Unionist leaders wary of British plan to halve military strength in Northern Ireland

August 03, 2005|By Ron DePasquale | Ron DePasquale,LOS ANGELES TIMES

BELFAST, Northern Ireland - British plans for halving the number of its troops in Northern Ireland threaten the safety of Protestants and could delay progress in the province's stalled peace process, Protestant unionist leaders said yesterday.

In response to the Irish Republican Army's pledge last week to end its armed struggle, the British army said it would reduce its strength to the lowest point since Northern Ireland's "Troubles" erupted in 1969.

Hard-line Democratic Unionists said yesterday that that it could take two years for the peace process to lead to power sharing with Sinn Fein, the IRA's political ally.

The Rev. Ian Paisley, the Democratic Unionist leader, said the British government would "pay the price" for its "surrender to the IRA" and "betrayal" of Protestant unionists, who might indefinitely boycott the peace process.

Paisley is to meet today with Peter Hain, Northern Ireland secretary of state and tomorrow with British Prime Minister Tony Blair.

Paisley said the government would face the "righteous indignation" of Protestants for cooperating with "the leaders of murderers and the allies of thieves to carry out a plan which will leave Ulster an easy prey to terrorist activity."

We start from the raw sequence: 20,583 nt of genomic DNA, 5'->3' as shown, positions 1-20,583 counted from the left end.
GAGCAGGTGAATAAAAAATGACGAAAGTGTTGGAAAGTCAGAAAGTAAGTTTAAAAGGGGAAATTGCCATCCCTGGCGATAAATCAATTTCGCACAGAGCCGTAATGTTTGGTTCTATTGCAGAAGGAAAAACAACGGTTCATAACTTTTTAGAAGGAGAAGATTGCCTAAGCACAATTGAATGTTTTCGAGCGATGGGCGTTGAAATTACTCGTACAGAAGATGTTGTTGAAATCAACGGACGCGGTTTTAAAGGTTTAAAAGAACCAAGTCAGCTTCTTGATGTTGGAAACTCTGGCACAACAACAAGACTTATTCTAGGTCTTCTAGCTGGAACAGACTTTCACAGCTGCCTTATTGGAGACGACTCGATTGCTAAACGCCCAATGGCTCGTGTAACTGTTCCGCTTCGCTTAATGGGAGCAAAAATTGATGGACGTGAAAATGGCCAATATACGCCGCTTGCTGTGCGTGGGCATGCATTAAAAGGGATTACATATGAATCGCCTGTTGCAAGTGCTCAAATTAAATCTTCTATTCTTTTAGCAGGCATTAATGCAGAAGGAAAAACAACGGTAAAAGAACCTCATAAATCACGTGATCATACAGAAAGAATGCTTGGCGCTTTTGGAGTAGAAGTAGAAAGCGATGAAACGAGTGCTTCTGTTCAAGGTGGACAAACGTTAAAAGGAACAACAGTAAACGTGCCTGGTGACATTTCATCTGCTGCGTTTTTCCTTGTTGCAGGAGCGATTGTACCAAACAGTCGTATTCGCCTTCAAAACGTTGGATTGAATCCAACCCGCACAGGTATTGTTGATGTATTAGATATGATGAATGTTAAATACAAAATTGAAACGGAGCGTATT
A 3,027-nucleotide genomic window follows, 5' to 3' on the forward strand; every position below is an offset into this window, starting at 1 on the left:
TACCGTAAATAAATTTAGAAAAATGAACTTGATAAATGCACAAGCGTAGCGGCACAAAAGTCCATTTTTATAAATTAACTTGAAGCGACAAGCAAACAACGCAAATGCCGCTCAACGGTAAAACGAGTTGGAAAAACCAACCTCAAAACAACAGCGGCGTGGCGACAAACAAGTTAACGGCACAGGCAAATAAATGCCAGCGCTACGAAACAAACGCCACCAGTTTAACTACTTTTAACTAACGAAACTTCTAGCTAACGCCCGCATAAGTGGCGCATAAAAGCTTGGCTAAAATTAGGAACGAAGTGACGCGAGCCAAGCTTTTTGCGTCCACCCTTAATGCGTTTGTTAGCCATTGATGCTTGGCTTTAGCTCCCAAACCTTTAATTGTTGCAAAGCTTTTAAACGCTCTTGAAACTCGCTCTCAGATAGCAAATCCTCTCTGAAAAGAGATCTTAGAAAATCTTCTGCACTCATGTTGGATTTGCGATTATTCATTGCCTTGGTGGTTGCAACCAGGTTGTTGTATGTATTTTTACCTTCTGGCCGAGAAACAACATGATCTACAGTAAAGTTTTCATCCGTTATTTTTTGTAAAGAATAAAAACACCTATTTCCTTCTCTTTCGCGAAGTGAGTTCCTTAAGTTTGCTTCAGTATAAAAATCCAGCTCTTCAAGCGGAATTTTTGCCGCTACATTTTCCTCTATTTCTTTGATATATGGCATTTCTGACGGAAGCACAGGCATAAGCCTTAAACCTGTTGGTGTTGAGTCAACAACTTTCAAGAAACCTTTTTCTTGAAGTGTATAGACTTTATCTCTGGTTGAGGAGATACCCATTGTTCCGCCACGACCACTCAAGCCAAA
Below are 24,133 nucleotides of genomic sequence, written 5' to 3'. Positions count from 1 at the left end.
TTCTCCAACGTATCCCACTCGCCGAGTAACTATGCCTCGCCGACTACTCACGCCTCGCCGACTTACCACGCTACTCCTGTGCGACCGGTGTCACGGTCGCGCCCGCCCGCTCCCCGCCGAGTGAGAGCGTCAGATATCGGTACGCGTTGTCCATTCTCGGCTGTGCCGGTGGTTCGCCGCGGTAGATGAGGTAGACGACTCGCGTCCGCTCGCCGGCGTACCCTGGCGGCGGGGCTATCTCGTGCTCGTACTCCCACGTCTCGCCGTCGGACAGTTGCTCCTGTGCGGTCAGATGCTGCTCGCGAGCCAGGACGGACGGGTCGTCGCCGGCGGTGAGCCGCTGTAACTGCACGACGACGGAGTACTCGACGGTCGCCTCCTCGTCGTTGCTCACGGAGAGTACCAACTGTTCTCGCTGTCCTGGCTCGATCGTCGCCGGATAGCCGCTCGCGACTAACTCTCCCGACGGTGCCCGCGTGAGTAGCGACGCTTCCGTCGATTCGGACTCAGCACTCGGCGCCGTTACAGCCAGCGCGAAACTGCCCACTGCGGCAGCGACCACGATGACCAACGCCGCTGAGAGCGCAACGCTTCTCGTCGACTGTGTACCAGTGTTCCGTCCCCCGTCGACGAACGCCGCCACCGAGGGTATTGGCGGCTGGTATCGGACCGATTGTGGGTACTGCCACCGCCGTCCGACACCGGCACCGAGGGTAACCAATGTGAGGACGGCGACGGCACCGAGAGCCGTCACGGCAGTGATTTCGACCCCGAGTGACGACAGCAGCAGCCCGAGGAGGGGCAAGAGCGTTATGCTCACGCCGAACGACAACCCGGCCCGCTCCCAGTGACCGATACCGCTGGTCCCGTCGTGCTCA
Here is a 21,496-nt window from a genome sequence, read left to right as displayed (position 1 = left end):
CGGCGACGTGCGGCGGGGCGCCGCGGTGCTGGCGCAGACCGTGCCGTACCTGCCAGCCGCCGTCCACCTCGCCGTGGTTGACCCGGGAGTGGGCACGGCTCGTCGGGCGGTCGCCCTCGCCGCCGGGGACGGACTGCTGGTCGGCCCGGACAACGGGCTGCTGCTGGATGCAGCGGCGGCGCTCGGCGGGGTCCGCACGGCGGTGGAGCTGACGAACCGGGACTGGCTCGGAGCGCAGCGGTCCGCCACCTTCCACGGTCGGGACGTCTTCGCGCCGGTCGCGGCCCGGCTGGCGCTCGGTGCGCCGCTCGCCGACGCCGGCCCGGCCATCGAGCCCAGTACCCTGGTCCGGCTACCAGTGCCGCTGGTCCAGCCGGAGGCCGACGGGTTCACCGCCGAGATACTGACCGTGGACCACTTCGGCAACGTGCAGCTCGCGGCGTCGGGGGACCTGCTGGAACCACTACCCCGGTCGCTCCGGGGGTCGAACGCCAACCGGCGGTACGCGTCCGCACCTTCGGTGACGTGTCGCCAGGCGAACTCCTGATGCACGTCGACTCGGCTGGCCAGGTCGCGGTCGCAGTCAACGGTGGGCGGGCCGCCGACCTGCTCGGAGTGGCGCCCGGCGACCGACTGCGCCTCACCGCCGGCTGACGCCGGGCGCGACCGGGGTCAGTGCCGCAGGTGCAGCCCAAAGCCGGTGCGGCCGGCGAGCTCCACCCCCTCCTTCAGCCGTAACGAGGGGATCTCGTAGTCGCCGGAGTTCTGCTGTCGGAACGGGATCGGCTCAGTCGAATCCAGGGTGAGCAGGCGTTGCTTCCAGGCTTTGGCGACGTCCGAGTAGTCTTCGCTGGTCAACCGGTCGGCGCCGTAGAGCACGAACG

As the dismantling of an observation post atop a high-rise apartment building began in Catholic West Belfast, Sinn Fein leader Gerry Adams dismissed unionist threats to prolong the peace process.

"It is time to move on with the peace process and restore the political institutions," Adams said, referring to Northern Ireland's suspended legislature.

The British government, which has directly ruled Northern Ireland since power-sharing collapsed in 2002, is expected to begin separate negotiations with the deadlocked parties next month.

The IRA was blamed for nearly half of the 3,700 killings during the "Troubles." But Northern Ireland has become peaceful enough, and the British government and Sinn Fein have built enough confidence, for a military withdrawal, said defense analyst Christopher Langton of London's Institute of Strategic Studies.

The Los Angeles Times is a Tribune Publishing newspaper.

Baltimore Sun Articles
Please note the green-lined linked article text has been applied commercially without any involvement from our newsroom editors, reporters or any other editorial staff.